Means to toxic ends

At this writing, it appears increasingly likely that a probable—even if only marginally probable—sex offender, Brett Kavanaugh,[1] will be confirmed to the U.S. Supreme Court.[2] This will occur in the wake of a woefully deficient FBI report on its investigation of some allegations against Kavanaugh[3] and as Kavanaugh’s supporters engage in ad hominem attacks against his accusers.[4]

In short, even officially, and even having been challenged not to do so, Republicans are attacking victims and discounting their stories, reifying the reasons so many victims refuse to come forward. The standard applied to Kavanaugh as he is confirmed for a lifetime position in one of the most powerful jobs in the U.S. is not that he should be beyond reproach but that it should not be possible to convict him of a heinous crime. “Innocent until proven guilty,” he is, to hear Republicans tell it, entitled to a place on the Supreme Court simply because one of the worst presidents in U.S. history nominated him. Even having identified the Donald Trump presidency as a black hole—there seems to be no bottom to his depravity—I am astonished.

Yes, it is probable that despite her own dubious history on the issue of sexual assault and rape,[5] Hillary Clinton would not have committed this particular crime against women. Clinton, however, cannot keep her nose clean; it is probable that in this counterfactual, Clinton would have managed to produce a state of outrage in the country comparable to that we now see with Trump. In the reality we’re in, however, I am wondering how women can bear to remain in this country.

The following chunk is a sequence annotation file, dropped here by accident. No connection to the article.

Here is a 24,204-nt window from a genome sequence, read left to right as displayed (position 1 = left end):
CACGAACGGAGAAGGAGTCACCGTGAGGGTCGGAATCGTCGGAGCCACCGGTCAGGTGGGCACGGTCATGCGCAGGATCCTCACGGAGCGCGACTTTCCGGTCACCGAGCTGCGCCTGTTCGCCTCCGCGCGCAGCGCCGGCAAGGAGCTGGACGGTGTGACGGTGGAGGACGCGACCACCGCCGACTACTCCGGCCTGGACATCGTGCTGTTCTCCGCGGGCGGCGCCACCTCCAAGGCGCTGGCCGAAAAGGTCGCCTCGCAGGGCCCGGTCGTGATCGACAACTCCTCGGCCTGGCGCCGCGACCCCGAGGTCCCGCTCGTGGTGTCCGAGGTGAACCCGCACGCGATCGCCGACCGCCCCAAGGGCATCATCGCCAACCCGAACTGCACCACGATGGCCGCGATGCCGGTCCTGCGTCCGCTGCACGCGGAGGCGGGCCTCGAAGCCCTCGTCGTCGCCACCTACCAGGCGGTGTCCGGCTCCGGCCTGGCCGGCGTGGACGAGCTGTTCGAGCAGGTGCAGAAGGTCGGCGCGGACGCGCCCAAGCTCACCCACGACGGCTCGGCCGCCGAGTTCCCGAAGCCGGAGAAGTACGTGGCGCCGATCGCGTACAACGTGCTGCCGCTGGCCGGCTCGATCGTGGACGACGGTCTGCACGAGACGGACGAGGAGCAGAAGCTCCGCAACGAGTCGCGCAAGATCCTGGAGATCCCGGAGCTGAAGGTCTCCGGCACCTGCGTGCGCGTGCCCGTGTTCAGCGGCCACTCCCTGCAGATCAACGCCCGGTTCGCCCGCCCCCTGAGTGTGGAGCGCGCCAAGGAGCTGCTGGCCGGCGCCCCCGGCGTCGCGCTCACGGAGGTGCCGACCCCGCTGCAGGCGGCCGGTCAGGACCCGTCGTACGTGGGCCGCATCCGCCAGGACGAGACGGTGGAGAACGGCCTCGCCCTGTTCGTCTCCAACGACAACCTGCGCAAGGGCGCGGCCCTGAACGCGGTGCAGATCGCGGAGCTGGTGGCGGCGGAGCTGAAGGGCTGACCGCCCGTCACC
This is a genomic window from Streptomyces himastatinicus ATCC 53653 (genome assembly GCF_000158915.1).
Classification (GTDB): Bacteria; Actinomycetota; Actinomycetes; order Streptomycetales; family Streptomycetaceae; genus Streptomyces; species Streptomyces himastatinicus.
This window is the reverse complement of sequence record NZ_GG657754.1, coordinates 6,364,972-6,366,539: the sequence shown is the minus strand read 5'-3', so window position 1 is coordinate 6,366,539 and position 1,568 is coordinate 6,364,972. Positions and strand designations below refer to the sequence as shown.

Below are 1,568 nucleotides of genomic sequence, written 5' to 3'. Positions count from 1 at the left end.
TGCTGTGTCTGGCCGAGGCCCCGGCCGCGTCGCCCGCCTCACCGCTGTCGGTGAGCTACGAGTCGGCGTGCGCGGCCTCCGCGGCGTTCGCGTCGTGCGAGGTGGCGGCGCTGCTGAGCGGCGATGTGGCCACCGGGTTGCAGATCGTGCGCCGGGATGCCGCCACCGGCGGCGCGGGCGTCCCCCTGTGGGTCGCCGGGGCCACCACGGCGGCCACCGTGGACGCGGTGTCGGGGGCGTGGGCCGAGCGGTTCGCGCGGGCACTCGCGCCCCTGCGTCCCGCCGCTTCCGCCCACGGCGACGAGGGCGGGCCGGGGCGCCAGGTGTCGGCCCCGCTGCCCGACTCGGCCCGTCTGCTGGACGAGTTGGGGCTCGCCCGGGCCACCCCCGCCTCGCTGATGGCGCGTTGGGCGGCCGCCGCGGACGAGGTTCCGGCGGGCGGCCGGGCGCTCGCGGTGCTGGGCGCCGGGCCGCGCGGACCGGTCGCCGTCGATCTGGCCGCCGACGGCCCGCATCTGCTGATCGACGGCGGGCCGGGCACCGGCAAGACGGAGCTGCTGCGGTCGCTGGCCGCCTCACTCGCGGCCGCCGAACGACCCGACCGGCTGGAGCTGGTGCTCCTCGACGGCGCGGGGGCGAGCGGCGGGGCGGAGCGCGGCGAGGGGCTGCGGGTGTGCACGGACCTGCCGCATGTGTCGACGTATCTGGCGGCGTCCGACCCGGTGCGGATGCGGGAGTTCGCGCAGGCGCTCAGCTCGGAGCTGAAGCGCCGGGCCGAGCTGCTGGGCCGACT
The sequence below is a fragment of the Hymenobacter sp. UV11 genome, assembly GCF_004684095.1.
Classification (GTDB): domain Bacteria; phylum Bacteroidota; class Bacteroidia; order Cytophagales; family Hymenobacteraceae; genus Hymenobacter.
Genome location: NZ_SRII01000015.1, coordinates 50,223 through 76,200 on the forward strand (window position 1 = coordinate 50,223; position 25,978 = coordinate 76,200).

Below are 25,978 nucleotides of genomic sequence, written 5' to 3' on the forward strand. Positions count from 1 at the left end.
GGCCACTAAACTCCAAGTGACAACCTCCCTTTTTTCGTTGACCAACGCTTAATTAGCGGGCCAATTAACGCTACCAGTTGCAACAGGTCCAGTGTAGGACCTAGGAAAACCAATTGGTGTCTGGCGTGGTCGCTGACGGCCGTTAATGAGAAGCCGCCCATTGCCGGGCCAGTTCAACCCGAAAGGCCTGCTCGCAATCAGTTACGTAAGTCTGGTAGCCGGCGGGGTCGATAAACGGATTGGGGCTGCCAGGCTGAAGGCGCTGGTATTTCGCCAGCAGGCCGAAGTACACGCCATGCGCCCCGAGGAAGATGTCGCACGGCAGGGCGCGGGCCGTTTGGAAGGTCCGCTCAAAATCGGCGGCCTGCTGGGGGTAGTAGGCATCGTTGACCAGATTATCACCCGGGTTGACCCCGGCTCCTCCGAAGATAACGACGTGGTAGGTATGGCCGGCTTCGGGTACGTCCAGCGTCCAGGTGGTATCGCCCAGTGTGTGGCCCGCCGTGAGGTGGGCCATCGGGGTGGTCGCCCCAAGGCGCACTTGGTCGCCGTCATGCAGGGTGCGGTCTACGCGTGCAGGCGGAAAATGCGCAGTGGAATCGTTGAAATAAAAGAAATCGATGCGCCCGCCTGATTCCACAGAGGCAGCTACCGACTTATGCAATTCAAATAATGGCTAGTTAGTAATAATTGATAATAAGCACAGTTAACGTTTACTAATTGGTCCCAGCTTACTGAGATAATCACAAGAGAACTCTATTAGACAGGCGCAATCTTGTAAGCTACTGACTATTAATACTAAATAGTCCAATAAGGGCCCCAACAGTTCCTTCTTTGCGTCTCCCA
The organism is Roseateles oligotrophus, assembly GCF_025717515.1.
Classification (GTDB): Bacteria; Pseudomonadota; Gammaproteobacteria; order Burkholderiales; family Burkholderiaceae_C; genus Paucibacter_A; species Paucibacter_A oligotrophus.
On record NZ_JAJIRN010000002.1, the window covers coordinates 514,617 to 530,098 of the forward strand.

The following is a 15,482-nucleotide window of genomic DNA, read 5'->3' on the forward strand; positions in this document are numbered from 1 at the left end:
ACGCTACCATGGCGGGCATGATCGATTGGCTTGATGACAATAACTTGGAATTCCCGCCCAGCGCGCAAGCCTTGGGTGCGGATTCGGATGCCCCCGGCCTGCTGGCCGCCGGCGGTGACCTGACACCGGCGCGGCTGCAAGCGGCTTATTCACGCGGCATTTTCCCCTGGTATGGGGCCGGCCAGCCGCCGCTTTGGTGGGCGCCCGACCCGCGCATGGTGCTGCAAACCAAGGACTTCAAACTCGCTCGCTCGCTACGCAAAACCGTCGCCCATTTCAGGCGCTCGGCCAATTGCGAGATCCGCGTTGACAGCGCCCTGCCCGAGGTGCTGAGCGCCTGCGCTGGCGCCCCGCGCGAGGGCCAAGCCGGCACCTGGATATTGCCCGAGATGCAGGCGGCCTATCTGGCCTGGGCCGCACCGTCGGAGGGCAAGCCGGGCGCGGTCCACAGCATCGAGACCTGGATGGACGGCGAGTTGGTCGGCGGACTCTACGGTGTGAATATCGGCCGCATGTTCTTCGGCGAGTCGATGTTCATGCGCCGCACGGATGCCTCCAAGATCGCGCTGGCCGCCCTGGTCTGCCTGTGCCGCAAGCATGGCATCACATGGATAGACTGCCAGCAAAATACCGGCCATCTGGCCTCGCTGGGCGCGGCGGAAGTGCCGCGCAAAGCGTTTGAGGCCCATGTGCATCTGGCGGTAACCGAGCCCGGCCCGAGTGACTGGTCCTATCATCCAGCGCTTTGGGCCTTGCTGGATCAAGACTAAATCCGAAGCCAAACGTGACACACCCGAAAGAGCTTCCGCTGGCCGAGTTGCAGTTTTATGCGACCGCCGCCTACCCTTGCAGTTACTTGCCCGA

Imagine, if you even can, a case involving the issues women face in reporting rape, sexual assault, or even sexual harassment coming before a Supreme Court with Kavanaugh on it. We might not hear any of the justices express the misogyny that Republicans do today. But we will have ample reason to suspect that at least one harbors it.

And the fact, or even the question, of that misogyny raises doubt about the impartiality of the Court on any issue particularly affecting women. Whatever one thinks about abortion or contraception or gender-based discrimination, Kavanaugh’s confirmation declares that women are not entitled to an equal voice, that they are means to toxic masculine ends.

  1. [1]Benjamin Wittes, “I Know Brett Kavanaugh, but I Wouldn’t Confirm Him,” Atlantic, October 2, 2018,
  2. [2]Seung Min Kim and John Wagner, “Kavanaugh moves closer to Senate confirmation as GOP argues FBI report exonerates the judge,” Washington Post, October 4, 2018,; John Wagner and Seung Min Kim, “Key Republicans signal satisfaction with FBI report, increasing confirmation odds for Kavanaugh,” Washington Post, October 4, 2018,
  3. [3]Jane Mayer and Ronan Farrow, “The F.B.I. Probe Ignored Testimonies from Former Classmates of Kavanaugh,” New Yorker, October 3, 2018,; John Wagner and Seung Min Kim, “Grassley, White House stand by Kavanaugh as Senate reviews FBI report,” Washington Post, October 4, 2018,
  4. [4]Sean Sullivan and Gabriel Pogrund, “Adopting Trumpian strategy, Republicans level personal attacks against Kavanaugh accusers,” Washington Post, October 3, 2018,
  5. [5]David Benfell, “Yes, Hillary Clinton must answer for Bill Clinton’s sexual assaults,” Not Housebroken, October 10, 2016,

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